(Information by Peter Kessler, with additional information from A Concise History of Austria, Steven Beller (Cambridge University Press, 2006), from The Diplomacy of the Mexican Empire, 1863-1867, Arnold Blumbeg (Krueger, 1987), from History of Mexico, Volume VI 1861-1887, Hubert Howe Bancroft (The History Company, 1887), from Maximilian and Carlota: Europe's Last Empire in Mexico, M M McAllen (Trinity University Press, 2015), and from External Links: BBC Country Profiles, and Austria, the Official Travel Guide.)

1864 - 1867


Archduke Ferdinand Maximilian of Austria. Executed.

1864 - 1867

Maximilian attempts to govern a country which is far from united, with many elements wanting him removed altogether. He also alienates his more conservative supporters with his more liberal ideas. He attempts to pass sweeping liberal reforms for the country, but the USA refuses to recognise his government.

Following the conclusion of the American Civil War in 1865 the USA starts supporting the Mexican opposition, notably the republican forces. The French begin to lose heart, withdrawing their forces in 1866.

Archduke Ferdinand Maximilian of Austria, Emperor Maximilian of Mexico
Archduke Ferdinand Maximilian of Austria accepted the offer of 1863 by a Mexican delegation (on the right here) to become emperor of Mexico, with the meeting taking place at Miramare Castle near Trieste in Italy


Prince Agustín de Iturbide y Green

Grandson of Agustin. Maximilian's heir in modern Mexico.


The war against the emperor's governance comes to an end, with the republicans restored to power. Maximilian is executed by firing squad upon the orders of Benito Juarez in an attempt to dissuade any further foreign efforts to colonise Mexico.

Shortly before being captured, Maximilian sends his two adopted heirs to safety where they form a Mexican royal family in exile. Any claim to Maximilian's lost throne is inherited by Prince Agustín de Iturbide y Green, although the claim is not pursued to any great extent in modern Mexico.

Modern Mexico
AD 1867 - Present Day
Incorporating Heads of State (1867-2022) & Restored Republic (1876-1911)

Officially titled the United Mexican States and born out of the collapse of New Spain, the modern federal republic of Mexico sits in the upper-central area of Central America. It borders the USA to the north and Guatemala and Belize to the south, with the Gulf of Mexico on its eastern flank and the Pacific Ocean to the west. It comprises thirty-one states and one federal district - the populous capital city itself.

Following Mexico's 'Second Empire' period, the beginnings of modern Mexico saw the country enjoy a stable economy alongside the less enjoyable spectre of inequality and repression. That initial period, between 1867-1876, was known as the Restored Republic period. The election of Porfirio Díaz in 1876 brought this period to a close.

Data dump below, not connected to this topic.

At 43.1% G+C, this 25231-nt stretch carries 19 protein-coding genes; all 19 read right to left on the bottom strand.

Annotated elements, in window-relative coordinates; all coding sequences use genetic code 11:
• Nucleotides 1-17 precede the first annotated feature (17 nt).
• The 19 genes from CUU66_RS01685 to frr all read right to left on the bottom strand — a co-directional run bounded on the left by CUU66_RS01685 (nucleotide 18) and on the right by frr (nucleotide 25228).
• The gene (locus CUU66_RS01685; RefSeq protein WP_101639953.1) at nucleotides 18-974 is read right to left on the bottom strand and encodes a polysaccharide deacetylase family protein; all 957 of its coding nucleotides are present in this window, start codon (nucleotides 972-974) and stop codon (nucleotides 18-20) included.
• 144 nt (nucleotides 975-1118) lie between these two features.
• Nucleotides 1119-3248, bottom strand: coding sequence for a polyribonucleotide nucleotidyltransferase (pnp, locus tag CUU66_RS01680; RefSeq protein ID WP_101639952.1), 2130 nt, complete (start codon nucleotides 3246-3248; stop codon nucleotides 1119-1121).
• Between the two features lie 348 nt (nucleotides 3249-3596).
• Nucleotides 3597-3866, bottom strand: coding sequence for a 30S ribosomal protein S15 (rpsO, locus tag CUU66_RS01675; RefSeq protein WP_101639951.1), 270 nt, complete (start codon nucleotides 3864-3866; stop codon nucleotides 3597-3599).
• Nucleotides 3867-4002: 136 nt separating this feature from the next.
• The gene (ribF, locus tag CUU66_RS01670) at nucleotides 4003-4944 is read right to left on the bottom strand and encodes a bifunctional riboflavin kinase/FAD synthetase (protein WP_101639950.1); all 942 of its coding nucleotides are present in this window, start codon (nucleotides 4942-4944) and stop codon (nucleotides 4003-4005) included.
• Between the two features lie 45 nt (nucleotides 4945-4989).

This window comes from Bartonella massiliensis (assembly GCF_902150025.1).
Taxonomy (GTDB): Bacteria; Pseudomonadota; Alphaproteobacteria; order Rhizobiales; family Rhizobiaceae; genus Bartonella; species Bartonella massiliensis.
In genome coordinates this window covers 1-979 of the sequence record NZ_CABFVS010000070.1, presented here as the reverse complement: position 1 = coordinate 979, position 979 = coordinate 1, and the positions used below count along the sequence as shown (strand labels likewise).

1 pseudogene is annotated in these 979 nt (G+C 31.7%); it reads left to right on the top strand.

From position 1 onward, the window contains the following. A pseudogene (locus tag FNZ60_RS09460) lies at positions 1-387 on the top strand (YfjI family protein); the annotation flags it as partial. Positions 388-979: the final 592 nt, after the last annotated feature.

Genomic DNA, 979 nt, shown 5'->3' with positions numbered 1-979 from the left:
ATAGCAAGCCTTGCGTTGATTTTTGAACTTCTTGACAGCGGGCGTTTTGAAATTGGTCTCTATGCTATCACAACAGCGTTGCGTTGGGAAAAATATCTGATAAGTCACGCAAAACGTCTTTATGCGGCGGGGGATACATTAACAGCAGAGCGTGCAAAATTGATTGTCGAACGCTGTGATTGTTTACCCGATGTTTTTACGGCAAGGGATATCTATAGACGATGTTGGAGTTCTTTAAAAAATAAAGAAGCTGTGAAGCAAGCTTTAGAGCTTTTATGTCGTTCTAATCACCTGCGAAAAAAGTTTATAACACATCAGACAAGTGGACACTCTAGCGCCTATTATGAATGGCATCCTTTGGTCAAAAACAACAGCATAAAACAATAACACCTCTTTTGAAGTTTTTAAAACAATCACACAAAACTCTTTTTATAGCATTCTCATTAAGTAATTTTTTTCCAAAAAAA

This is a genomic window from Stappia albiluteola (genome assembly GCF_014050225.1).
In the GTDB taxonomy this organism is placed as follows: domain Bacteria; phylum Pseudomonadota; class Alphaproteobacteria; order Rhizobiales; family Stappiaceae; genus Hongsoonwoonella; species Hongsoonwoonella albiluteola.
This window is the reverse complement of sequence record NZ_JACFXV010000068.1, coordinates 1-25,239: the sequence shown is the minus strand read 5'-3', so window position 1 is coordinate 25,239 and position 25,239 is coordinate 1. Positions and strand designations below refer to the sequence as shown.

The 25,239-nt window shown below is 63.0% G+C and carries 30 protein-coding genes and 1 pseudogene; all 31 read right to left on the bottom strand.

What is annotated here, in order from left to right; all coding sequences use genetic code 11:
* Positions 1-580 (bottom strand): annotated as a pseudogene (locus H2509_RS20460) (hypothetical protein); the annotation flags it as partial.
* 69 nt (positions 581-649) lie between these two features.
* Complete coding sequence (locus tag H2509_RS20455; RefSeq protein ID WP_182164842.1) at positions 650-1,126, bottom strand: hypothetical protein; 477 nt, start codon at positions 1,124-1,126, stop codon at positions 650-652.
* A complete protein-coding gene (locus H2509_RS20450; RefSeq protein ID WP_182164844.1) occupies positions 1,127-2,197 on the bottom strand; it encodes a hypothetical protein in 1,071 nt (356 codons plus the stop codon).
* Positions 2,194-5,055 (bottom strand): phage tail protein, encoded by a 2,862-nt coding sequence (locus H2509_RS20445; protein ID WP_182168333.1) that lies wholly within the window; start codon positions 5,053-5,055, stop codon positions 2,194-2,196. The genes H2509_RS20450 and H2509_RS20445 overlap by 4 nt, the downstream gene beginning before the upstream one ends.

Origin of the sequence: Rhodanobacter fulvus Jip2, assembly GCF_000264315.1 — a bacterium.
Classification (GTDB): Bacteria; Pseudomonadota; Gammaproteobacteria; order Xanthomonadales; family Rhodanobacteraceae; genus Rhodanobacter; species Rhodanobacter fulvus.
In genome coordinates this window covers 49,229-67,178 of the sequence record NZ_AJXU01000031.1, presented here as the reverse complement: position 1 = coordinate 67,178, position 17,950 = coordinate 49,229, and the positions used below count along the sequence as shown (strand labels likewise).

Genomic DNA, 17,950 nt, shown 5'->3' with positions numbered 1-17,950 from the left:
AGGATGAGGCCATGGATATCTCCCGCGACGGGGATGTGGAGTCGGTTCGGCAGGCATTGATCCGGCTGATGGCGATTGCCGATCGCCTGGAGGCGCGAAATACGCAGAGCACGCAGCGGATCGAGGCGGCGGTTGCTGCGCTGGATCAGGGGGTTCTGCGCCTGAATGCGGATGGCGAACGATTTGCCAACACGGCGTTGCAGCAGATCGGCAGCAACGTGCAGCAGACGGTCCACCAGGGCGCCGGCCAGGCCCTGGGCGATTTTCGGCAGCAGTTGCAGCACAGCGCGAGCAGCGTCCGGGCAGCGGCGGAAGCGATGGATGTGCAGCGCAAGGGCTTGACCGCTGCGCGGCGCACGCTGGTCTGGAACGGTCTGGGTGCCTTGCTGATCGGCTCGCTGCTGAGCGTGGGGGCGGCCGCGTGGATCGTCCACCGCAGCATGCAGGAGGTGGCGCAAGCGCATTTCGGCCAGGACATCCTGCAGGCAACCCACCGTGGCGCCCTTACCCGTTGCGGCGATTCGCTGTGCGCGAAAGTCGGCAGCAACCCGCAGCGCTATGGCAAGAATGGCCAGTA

The territory within Mexico's modern borders previously formed homelands for a large number of competing pre-Columbian groups, including the Aztecs, Chichimecs, Mayans, Mixtecs, Olmecs, Tepanecs. Toltecs, and Zapotecs. Zapotec civilisation first appeared around 500 BC. All of these groups survived until the arrival of the Spanish, although by then they were largely dominated by the Aztecs.

When Maximilian of the Mexican 'Second Empire' adopted the grandsons of 'First Empire' ruler Augustin de Iturbide, he established a royal house which would be able to claim the title long after his death and Mexico's permanent return to a republic. The head of the imperial house fled first to Britain and then to the USA, but the House of Iturbide still holds a claim to its former royal seat (although it has not actually made any public demands for a restoration of monarchy). Successive claimants to the throne (whether or not a claim has actually been made) are shown with a shaded background.

Modern Mexico has the second-largest economy in Latin America and is a major oil producer and exporter. Though production has fallen in the last few years, about one-third of government revenue still comes from the industry. Much of the crude oil is bought by the USA. However, prosperity remains a dream for many Mexicans, and the socio-economic gap remains wide. Rural areas are often neglected and huge shanty towns ring the cities.

In recent decades many poor Mexicans have sought to cross the three thousand kilometre border with the US in search of work. At one point more than a million were being arrested every year trying to make the crossing, but since 2007 there appears to have been a dramatic fall in numbers, mainly attributed to changing demographics in Mexico itself. However, the problems posed by illegal migration across this border have been used by some politicians in the USA to encourage a 'wall building' mentality there.

Mexico City

(Information by Peter Kessler and the John De Cleene Archive, with additional information from The Last Door: Political Prisoners and the Use of Torture in Mexico's Dirty War, Gladys McCormick (Americas, No 74 (1): 60, January 2017), from American History: A Survey, Richard N Current, T Harry Williams, & Frank Freidel (New York, 1964), from Spain in the Americas (National Geographic supplement, National Geographic Society, February 1992), from Historical Atlas of the World, R R Palmer (Ed, Chicago, 1963), from Times Atlas of World History (Maplewood, New Jersey, 1979), and from External Links: BBC Country Profiles, and Women in Power: 1900 (dead link), and Argentina (Rulers.org), and Rinde AMLO protesta como 'presidente legítimo' (El Universal, in Spanish), and Vicente Fox applauds PAN for alliances with PRI and PRD (Off The Bus), and Gang shootout in Tijuana (CTV News), and Gang shootout in Tijuana (The Guardian), and Journalists killed in Latin America (The Guardian).)